Nissan faced so much pressure from safety advocacy groups and class action lawsuits that in 2020, it revealed it was aware of more than 1,400 reports of faulty emergency braking systems in those Nissan Rogue models alone – almost twice the number of complaints uncovered in the initial probe.
At the time that Nissan confessed to these reports, it had only offered a service campaign for affected drivers the previous year. However, service campaigns are not held to the same reporting standards as recalls, which allowed Nissan to charge consumers for critical safety repairs and partially brush the problem under the rug.
7. Has Automatic Emergency Braking Turned My Nissan Into A Lemon?
Your Nissan, equipped with Automatic Emergency Braking, may be a lemon if it shows the following problems:
“Front radar unavailable due to obstruction” message on your dashboard
Alerts or warnings of obstructions that are not there
Unexpected vehicle deceleration
Sudden and unexpected braking
Sudden deactivation of Forward or Automatic Emergency Braking system
Recurring problems with your Nissan’s emergency braking systems can make your vehicle unsafe to drive. If Nissan or an authorized repair shop cannot fix your vehicle within a reasonable number of attempts, your vehicle may be a lemon.
The number of repair attempts considered “reasonable” can differ on a case-by-case basis. Consult a California lemon law attorney about your situation and legal rights. If you are included in one or more class action lawsuits, you may need to opt out before certain deadlines to retain your individual right to sue.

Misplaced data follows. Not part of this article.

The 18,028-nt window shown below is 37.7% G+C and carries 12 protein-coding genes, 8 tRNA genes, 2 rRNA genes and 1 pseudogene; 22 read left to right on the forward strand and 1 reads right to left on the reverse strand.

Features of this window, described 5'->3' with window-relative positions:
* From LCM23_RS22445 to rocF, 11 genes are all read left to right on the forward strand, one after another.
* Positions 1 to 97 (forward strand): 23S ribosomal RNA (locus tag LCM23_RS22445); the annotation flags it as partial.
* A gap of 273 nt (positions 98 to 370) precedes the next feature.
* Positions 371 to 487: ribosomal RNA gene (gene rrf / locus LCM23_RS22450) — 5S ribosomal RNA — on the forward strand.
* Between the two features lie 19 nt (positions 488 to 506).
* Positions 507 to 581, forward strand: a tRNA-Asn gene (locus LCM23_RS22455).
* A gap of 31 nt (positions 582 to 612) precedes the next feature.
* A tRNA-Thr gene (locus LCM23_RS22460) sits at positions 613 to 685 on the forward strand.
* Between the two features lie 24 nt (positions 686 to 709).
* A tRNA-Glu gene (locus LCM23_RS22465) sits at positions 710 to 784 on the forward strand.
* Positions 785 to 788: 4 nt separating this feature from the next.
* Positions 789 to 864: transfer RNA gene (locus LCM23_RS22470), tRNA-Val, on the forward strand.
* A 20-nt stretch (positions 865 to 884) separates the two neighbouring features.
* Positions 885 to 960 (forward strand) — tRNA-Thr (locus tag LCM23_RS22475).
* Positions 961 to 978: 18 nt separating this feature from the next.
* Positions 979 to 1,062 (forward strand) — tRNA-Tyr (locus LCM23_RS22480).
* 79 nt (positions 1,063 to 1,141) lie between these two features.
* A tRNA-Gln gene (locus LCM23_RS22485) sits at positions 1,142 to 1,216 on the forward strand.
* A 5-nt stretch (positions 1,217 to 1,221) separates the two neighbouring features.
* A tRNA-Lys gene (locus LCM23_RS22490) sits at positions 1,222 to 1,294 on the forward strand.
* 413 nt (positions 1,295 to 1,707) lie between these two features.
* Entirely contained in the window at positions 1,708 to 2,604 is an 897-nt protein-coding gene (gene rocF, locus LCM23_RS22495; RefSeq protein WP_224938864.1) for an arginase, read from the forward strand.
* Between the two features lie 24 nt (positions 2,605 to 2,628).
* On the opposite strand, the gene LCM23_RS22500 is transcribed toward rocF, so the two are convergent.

If you are included in a class action lawsuit, you may receive a notice in the mail. This notice should describe the allegations that consumers have made against Nissan. These notices usually contain instructions for opting out of a class action lawsuit. However, you should consult an attorney on the specifics, including how much time you have to opt out.
Once you opt out, you can pursue an individual lemon law claim. As a result, you may pursue charges more specific to your situation and receive a greater settlement than you would under a class action case. Contact a California lemon law attorney to find out if you are included in a class action lawsuit and retain your right to pursue an individual claim under the California Lemon Law.
9. How Can A California Lemon Law Attorney Help Me?
If your Nissan is experiencing recurring problems with its autonomous emergency braking system, your vehicle may be a lemon. Our California lemon law firm can help you opt out of one or more class action lawsuits and obtain the reward you deserve for your faulty vehicle.
Time is of the essence. If you are included in a class action lawsuit, you must opt out before a set deadline to retain your right to sue individually. Additionally, individual lemon law claims have a statute of limitations. Under the California Lemon Law, consumers have four years from their first defect-related visit to the dealership before they can no longer file a lemon law claim.
If you are not sure whether you are included in a class action lawsuit, we can help you find out. If you opt out of a class action lawsuit and pursue an individual lemon law claim, you will be eligible to receive cash compensation, a replacement vehicle or a lemon law buyback.
If you want to opt out of one or more class action lawsuits, or simply learn more about your legal options, fill out the form below or call us at 877-222-2222 for a free consultation. You have rights! Take action now!